(Bloomberg) -- Dairy giant Arla Foods is willing to pay European farmers extra for milk based on how many carbon-reducing activities they can tick off a company list.
The reward program would cover about 20 variables, such as using natural additives in feed to cut methane emissions by cows or following precision farming techniques, Chief Executive Officer Peder Tuborgh said in an interview. The bonus amounts still need to be determined, and the plan could be implemented as soon as next year.
The incentives, which are still being hashed out, are meant to help the Denmark-based co-operative achieve its target of reducing farm-level emissions by 63% this decade. The agriculture industry is being pushed to become greener, and Arla has committed to using fossil-free trucks, renewable sources of electricity and low-energy operations at its sites.
“The more activities you do that reduce the climate impact, the better the milk price you get from us,” Tuborgh said. “We know it will make a huge difference to the farmers if they are financially motivated to do the right thing.”
The Nordic region’s biggest dairy company also is researching how to remove carbon from the atmosphere using plantings and how to make energy production greener by converting manure into biogas or installing solar panels. Those actions could be included in the upcoming milk-price model.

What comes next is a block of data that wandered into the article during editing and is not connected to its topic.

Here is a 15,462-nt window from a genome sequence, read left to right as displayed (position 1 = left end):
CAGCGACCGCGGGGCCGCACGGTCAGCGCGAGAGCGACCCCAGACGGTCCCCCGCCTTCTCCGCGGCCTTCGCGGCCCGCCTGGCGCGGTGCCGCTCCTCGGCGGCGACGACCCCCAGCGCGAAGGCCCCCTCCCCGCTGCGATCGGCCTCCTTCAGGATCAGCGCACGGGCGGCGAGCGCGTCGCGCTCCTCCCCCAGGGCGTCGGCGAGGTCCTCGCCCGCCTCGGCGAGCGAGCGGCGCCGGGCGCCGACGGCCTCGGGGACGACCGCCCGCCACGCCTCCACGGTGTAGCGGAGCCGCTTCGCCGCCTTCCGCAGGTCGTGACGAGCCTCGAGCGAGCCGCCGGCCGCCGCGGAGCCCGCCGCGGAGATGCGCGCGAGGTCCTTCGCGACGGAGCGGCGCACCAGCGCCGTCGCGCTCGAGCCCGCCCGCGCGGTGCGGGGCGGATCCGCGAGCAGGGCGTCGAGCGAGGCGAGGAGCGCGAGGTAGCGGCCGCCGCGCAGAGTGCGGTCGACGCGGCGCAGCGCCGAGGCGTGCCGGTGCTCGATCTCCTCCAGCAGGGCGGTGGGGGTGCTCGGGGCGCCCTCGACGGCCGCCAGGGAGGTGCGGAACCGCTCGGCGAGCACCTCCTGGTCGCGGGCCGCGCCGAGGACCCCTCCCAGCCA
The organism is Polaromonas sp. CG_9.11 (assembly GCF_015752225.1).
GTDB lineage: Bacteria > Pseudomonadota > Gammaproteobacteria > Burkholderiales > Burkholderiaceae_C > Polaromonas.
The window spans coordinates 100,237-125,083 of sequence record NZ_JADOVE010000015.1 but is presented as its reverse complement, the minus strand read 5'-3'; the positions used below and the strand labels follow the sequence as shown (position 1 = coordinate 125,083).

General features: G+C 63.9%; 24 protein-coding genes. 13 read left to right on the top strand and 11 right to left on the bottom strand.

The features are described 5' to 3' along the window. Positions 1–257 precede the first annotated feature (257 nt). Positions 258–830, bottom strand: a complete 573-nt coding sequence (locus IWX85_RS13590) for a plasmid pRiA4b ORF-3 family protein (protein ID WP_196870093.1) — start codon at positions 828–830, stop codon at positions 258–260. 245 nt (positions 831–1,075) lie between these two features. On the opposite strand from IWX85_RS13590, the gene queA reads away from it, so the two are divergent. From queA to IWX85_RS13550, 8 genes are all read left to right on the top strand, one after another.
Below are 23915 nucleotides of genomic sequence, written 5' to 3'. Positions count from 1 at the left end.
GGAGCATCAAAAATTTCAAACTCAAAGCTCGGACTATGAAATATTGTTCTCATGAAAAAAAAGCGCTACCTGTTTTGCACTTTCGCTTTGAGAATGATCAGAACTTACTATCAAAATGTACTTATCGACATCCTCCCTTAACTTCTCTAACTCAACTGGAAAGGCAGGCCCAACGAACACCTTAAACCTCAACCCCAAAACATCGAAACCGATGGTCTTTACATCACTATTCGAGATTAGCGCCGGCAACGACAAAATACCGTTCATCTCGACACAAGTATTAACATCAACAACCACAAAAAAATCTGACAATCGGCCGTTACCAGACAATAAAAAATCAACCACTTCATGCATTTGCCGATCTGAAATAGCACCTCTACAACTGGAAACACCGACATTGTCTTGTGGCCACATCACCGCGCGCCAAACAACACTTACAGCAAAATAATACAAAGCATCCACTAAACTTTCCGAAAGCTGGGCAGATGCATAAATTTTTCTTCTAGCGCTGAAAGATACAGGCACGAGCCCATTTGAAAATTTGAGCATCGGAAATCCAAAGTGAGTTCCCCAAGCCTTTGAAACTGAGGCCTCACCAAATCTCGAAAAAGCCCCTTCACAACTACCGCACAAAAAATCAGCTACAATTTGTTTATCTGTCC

The closely-held producer’s brands include Castello cheese, Lurpak butter and Cocio chocolate milk. It reported revenue of 11.2 billion euros ($12.1 billion) last year, an increase of 6% from 2020.
Arla raised milk prices in April, saying inflation was adding pressure on farmers wanting to invest in animal welfare and sustainability initiatives.
Almost 9,000 producers in Arla’s European network already receive one extra euro cent per liter (34 ounces) of milk in exchange for allowing annual checks of their climate-related practices. Those reviews ask 200-plus questions about herds, feed, crop production, fertilizer use, manure handling, electricity and fuel. The answers are put into a social network-like database, launched in 2020, so farmers can compare their performance.
“They can benchmark themselves up against other farms and see where they are and how they can improve,” Tuborgh said. That competition is prompting many farmers to adopt practices that not only reduce carbon-dioxide emissions but also improve efficiency, he said.
Arla’s producers emit about half the amount of CO2-equivalent per kilogram of milk than the global average, the company said. And Tuborgh believes those emissions can be reduced even more. “We may even end at the point where this can be CO2-neutral,” he said.
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